I am looking for a pattern that matches everything until the first occurrence of a specific character, say a ";" - a semicolon.

I wrote this:


But it actually matches everything (including the semicolon) until the last occurrence of a semicolon.

  • 112
    /^(.*?);/ should also work (it's called non-greedy), but the given answers using [^;]* are better.
    – Pascal
    Jan 6, 2010 at 13:25
  • how would you select everything, after semicolon, and not semicolon itself. Aug 13, 2013 at 13:31
  • see this works \w+(?!([^]+;)|;) but this doesn't why? .+(?!([^]+;)|;) Aug 13, 2013 at 13:50
  • 1
    Pascal, you should have written that as an answer! Aug 17, 2015 at 16:32

16 Answers 16


You need


The [^;] is a character class, it matches everything but a semicolon.

^ (start of line anchor) is added to the beginning of the regex so only the first match on each line is captured. This may or may not be required, depending on whether possible subsequent matches are desired.

To cite the perlre manpage:

You can specify a character class, by enclosing a list of characters in [] , which will match any character from the list. If the first character after the "[" is "^", the class matches any character not in the list.

This should work in most regex dialects.

Note: The pattern will match everything up to the first semicolon, but excluding the semicolon. Also, it will match the whole line if there is no semicolon. If you want the semicolon included in the match, add a semicolon at the end of the pattern.

  • The great part about this solution is that also matches end of the line, e.g. in my case I had foo=bar;baz=bax;bab=baf and it matched bab=baf even there is no ; Exactly what I need. Not sure why it works though if spec says matches everything but the target symbol...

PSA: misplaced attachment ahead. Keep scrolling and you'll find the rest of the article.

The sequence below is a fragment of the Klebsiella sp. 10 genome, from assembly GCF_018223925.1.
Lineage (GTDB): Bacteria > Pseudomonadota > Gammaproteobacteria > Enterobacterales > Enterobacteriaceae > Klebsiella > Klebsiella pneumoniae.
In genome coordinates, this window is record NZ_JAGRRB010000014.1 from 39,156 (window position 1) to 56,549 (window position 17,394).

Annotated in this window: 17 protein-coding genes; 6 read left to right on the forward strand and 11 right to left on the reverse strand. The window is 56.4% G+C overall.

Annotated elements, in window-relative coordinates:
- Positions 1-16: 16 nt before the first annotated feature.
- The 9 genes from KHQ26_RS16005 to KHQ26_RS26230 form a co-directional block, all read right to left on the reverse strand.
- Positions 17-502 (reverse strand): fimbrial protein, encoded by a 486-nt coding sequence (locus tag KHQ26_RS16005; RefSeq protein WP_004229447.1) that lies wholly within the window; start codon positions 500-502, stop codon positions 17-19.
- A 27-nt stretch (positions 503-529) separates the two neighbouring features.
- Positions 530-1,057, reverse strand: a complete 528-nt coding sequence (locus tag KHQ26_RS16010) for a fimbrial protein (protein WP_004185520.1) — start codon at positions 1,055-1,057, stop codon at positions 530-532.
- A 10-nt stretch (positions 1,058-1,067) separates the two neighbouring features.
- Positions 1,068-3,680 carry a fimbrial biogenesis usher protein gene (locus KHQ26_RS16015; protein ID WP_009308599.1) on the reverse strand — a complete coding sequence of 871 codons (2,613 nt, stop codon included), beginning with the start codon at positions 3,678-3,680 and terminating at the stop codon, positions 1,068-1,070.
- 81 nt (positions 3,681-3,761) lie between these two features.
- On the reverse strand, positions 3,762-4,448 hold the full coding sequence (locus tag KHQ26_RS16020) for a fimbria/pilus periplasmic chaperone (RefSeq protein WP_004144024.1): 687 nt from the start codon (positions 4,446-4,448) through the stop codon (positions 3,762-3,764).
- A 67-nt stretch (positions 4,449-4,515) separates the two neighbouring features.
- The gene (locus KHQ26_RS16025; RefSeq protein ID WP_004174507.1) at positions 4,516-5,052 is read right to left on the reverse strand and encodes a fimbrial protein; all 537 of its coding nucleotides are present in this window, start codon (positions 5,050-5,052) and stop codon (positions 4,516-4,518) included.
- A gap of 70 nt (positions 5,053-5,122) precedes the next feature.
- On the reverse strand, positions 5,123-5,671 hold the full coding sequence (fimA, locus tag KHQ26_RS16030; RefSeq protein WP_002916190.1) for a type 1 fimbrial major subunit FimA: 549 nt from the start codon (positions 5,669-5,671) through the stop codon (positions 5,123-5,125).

– skryvets
    Dec 16, 2019 at 21:22
  • I learned the hard way that /^[^;]*/ will also match strings with no semi-colon. If you don't want it to match sentences with semi-colon, use /^(.*?);/
    – oymonk
    Dec 22, 2023 at 18:30
  • Just realized that I made the same point as @skryvets. Going to let my comment stand though, because it's slightly different phrasing might help people.
    – oymonk
    Dec 22, 2023 at 18:33
  • 1
    @oymonk: Yes, good point. I added it to my answer.
    – sleske
    Dec 23, 2023 at 23:45
  • Sorry, but it checks only the first occurence. Here is the demo. I want to match until the last occurence. Jan 10 at 16:32




The ? is a lazy operator, so the regex grabs as little as possible before matching the ;.

  • 4
    ya, but following the bicarbonate extension to Tim Toady, I believe negated character classes win as lazy quantifier includes backtraking. +1 anyway.
    – Amarghosh
    Jan 6, 2010 at 13:40
  • 3
    Worth reading on the performance topic: blog.stevenlevithan.com/archives/greedy-lazy-performance Jan 6, 2010 at 13:45
  • Why the matching include ; regex demo Jan 10 at 16:36
  • @AmineKOUIS It does, but the group does not contain the ;. In JS you can use array indexing to pull the group out of the exec result. Alternatively, if you do not want the semi colon in the match result and you're happy to match strings that contain no ; then you can use sleske's answer /^[^;]*/
    – RJFalconer
    Jan 11 at 17:15


The [^;] says match anything except a semicolon. The square brackets are a set matching operator, it's essentially, match any character in this set of characters, the ^ at the start makes it an inverse match, so match anything not in this set.

  • 3
    Be aware that the first ^ in this answer gives the regex a completely different meaning: It makes the regular expression look only for matches starting from the beginning of the string. In this case, that would effectively be a no-op if you run the regular expression only once. If you want to look for multiple matches within a single string, the first ^ would have to go. Jan 6, 2010 at 13:48
  • 4